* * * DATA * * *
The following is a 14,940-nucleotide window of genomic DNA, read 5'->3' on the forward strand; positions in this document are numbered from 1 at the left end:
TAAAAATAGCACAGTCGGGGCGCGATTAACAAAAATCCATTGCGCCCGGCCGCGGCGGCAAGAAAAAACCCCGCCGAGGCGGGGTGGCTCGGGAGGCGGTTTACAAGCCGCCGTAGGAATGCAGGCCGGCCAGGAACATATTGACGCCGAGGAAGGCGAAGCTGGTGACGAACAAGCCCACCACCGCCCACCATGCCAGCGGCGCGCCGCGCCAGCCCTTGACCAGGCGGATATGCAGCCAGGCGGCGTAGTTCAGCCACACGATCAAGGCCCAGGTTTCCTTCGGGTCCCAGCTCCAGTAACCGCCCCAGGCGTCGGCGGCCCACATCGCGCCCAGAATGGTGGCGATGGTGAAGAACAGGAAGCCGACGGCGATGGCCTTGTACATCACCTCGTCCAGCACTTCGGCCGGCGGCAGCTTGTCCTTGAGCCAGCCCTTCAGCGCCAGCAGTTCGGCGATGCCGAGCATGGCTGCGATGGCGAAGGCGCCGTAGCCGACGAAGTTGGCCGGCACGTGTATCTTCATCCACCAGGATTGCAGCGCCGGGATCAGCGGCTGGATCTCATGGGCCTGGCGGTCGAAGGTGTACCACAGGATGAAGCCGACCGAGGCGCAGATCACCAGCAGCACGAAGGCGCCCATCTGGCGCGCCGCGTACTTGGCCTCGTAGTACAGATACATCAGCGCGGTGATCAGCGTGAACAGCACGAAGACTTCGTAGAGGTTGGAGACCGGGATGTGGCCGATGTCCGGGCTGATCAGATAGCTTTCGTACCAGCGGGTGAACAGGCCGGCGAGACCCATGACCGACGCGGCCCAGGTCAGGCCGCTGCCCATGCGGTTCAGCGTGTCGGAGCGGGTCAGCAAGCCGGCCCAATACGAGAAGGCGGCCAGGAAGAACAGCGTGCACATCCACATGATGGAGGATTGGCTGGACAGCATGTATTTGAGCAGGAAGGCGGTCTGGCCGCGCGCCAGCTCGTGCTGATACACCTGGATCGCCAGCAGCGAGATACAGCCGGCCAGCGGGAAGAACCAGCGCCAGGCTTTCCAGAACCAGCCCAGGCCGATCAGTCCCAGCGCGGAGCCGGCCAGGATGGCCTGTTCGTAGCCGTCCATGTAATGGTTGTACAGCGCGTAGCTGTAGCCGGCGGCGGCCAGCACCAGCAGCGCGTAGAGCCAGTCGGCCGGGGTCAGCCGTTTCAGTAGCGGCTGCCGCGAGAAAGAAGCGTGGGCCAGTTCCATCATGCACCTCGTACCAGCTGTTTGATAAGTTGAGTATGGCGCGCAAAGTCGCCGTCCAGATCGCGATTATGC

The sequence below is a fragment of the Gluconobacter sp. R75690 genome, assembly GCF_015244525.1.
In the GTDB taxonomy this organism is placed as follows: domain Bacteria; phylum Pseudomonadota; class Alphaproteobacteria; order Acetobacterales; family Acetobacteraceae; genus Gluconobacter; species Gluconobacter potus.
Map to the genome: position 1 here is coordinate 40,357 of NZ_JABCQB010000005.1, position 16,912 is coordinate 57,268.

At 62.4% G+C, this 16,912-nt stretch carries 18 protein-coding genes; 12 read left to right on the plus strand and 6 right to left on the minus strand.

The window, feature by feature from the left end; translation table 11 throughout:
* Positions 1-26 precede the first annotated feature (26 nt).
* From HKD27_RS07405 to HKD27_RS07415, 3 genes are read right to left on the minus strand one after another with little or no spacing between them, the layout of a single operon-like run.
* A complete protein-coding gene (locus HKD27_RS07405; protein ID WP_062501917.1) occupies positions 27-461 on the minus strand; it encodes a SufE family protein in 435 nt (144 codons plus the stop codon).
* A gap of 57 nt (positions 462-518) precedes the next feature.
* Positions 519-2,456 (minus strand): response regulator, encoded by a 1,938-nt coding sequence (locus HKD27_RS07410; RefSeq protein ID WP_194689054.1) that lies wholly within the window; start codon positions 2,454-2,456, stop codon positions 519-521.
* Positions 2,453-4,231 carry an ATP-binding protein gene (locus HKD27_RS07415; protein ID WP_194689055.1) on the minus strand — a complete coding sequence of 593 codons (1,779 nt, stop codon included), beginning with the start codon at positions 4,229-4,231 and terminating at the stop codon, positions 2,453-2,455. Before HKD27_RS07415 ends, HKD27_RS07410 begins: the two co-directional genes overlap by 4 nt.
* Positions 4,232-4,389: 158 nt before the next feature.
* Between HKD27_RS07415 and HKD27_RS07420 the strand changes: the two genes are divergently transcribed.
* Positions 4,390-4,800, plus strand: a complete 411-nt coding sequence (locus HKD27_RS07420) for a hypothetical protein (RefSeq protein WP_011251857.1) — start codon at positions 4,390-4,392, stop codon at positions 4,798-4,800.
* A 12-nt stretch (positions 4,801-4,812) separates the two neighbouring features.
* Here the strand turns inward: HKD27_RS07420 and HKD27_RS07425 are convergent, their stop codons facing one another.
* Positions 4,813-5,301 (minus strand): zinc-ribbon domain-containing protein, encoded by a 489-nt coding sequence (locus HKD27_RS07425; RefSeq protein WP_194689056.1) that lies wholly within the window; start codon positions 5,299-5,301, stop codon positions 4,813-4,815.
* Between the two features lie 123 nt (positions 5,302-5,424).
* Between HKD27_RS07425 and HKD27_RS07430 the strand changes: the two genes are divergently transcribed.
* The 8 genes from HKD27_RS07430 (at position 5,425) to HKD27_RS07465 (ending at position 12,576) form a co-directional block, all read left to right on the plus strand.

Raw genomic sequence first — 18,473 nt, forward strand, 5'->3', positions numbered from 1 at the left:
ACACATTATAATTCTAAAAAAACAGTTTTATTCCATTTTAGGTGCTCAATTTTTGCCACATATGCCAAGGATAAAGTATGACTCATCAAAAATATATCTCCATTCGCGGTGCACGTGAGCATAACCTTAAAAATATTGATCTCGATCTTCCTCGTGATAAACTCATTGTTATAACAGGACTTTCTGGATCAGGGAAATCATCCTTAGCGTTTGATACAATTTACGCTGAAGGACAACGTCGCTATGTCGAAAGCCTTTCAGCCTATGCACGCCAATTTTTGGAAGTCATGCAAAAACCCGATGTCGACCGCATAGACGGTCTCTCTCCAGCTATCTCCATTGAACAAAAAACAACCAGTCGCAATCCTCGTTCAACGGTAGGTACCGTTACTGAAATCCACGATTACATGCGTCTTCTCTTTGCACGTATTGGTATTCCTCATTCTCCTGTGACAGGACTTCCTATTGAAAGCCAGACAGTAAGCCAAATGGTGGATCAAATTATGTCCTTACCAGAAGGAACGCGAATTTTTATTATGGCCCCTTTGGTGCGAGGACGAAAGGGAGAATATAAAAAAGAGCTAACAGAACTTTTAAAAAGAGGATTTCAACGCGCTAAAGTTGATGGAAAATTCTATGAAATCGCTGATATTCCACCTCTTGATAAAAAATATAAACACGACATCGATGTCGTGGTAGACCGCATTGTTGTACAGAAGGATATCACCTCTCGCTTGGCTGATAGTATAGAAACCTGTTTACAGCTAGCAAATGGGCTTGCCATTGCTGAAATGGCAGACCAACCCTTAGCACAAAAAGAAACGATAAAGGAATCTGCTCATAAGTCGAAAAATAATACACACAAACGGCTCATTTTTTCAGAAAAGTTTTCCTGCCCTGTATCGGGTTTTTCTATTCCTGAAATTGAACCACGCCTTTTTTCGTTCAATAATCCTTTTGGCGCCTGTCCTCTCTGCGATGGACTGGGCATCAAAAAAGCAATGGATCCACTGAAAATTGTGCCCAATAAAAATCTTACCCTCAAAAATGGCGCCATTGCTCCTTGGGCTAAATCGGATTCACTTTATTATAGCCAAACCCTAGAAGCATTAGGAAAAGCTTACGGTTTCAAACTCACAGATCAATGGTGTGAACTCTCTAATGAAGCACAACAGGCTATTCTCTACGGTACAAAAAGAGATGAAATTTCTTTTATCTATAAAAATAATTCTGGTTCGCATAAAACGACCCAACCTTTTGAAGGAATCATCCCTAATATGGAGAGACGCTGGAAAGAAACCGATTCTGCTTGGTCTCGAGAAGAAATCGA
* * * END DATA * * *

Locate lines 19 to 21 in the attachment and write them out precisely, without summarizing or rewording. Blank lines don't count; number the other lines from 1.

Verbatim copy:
* Positions 4,813-5,301 (minus strand): zinc-ribbon domain-containing protein, encoded by a 489-nt coding sequence (locus HKD27_RS07425; RefSeq protein WP_194689056.1) that lies wholly within the window; start codon positions 5,299-5,301, stop codon positions 4,813-4,815.
* Between the two features lie 123 nt (positions 5,302-5,424).
* Between HKD27_RS07425 and HKD27_RS07430 the strand changes: the two genes are divergently transcribed.